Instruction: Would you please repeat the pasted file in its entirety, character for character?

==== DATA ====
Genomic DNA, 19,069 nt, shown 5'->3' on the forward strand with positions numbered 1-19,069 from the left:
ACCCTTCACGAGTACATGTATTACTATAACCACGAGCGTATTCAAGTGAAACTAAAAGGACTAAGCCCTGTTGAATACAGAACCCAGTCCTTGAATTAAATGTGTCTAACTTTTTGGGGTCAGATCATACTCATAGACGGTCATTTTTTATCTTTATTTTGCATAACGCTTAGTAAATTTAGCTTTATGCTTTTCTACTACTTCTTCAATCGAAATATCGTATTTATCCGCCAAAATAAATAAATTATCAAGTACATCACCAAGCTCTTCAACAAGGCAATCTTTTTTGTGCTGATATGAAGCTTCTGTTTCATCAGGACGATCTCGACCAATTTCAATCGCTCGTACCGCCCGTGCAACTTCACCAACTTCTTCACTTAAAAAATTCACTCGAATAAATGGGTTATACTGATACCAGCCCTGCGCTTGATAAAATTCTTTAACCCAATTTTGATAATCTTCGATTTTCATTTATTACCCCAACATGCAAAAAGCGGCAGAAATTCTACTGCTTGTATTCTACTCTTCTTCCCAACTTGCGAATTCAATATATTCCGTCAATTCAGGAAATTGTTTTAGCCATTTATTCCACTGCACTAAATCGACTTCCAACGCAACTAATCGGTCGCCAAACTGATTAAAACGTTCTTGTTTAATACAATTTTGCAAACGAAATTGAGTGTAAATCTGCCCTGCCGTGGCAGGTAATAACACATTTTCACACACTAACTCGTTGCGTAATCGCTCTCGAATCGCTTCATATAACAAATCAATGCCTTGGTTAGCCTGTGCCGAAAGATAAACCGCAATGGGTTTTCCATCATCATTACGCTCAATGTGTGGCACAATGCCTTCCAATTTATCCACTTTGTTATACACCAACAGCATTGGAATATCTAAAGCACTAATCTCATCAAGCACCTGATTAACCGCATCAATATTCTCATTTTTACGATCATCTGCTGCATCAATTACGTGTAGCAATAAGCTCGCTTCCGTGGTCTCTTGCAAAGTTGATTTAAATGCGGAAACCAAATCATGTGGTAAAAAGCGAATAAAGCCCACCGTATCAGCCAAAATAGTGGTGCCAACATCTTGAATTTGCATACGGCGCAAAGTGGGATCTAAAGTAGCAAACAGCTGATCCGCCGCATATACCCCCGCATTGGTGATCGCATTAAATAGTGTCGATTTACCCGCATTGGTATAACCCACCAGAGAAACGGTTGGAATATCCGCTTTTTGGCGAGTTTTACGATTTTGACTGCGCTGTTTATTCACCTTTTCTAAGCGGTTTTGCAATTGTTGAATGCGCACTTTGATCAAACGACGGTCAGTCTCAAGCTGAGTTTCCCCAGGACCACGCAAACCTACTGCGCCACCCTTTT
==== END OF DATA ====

Genomic DNA, 19,069 nt, shown 5'->3' on the forward strand with positions numbered 1-19,069 from the left:
ACCCTTCACGAGTACATGTATTACTATAACCACGAGCGTATTCAAGTGAAACTAAAAGGACTAAGCCCTGTTGAATACAGAACCCAGTCCTTGAATTAAATGTGTCTAACTTTTTGGGGTCAGATCATACTCATAGACGGTCATTTTTTATCTTTATTTTGCATAACGCTTAGTAAATTTAGCTTTATGCTTTTCTACTACTTCTTCAATCGAAATATCGTATTTATCCGCCAAAATAAATAAATTATCAAGTACATCACCAAGCTCTTCAACAAGGCAATCTTTTTTGTGCTGATATGAAGCTTCTGTTTCATCAGGACGATCTCGACCAATTTCAATCGCTCGTACCGCCCGTGCAACTTCACCAACTTCTTCACTTAAAAAATTCACTCGAATAAATGGGTTATACTGATACCAGCCCTGCGCTTGATAAAATTCTTTAACCCAATTTTGATAATCTTCGATTTTCATTTATTACCCCAACATGCAAAAAGCGGCAGAAATTCTACTGCTTGTATTCTACTCTTCTTCCCAACTTGCGAATTCAATATATTCCGTCAATTCAGGAAATTGTTTTAGCCATTTATTCCACTGCACTAAATCGACTTCCAACGCAACTAATCGGTCGCCAAACTGATTAAAACGTTCTTGTTTAATACAATTTTGCAAACGAAATTGAGTGTAAATCTGCCCTGCCGTGGCAGGTAATAACACATTTTCACACACTAACTCGTTGCGTAATCGCTCTCGAATCGCTTCATATAACAAATCAATGCCTTGGTTAGCCTGTGCCGAAAGATAAACCGCAATGGGTTTTCCATCATCATTACGCTCAATGTGTGGCACAATGCCTTCCAATTTATCCACTTTGTTATACACCAACAGCATTGGAATATCTAAAGCACTAATCTCATCAAGCACCTGATTAACCGCATCAATATTCTCATTTTTACGATCATCTGCTGCATCAATTACGTGTAGCAATAAGCTCGCTTCCGTGGTCTCTTGCAAAGTTGATTTAAATGCGGAAACCAAATCATGTGGTAAAAAGCGAATAAAGCCCACCGTATCAGCCAAAATAGTGGTGCCAACATCTTGAATTTGCATACGGCGCAAAGTGGGATCTAAAGTAGCAAACAGCTGATCCGCCGCATATACCCCCGCATTGGTGATCGCATTAAATAGTGTCGATTTACCCGCATTGGTATAACCCACCAGAGAAACGGTTGGAATATCCGCTTTTTGGCGAGTTTTACGATTTTGACTGCGCTGTTTATTCACCTTTTCTAAGCGGTTTTGCAATTGTTGAATGCGCACTTTGATCAAACGACGGTCAGTCTCAAGCTGAGTTTCCCCAGGACCACGCAAACCTACTGCGCCACCCTTTT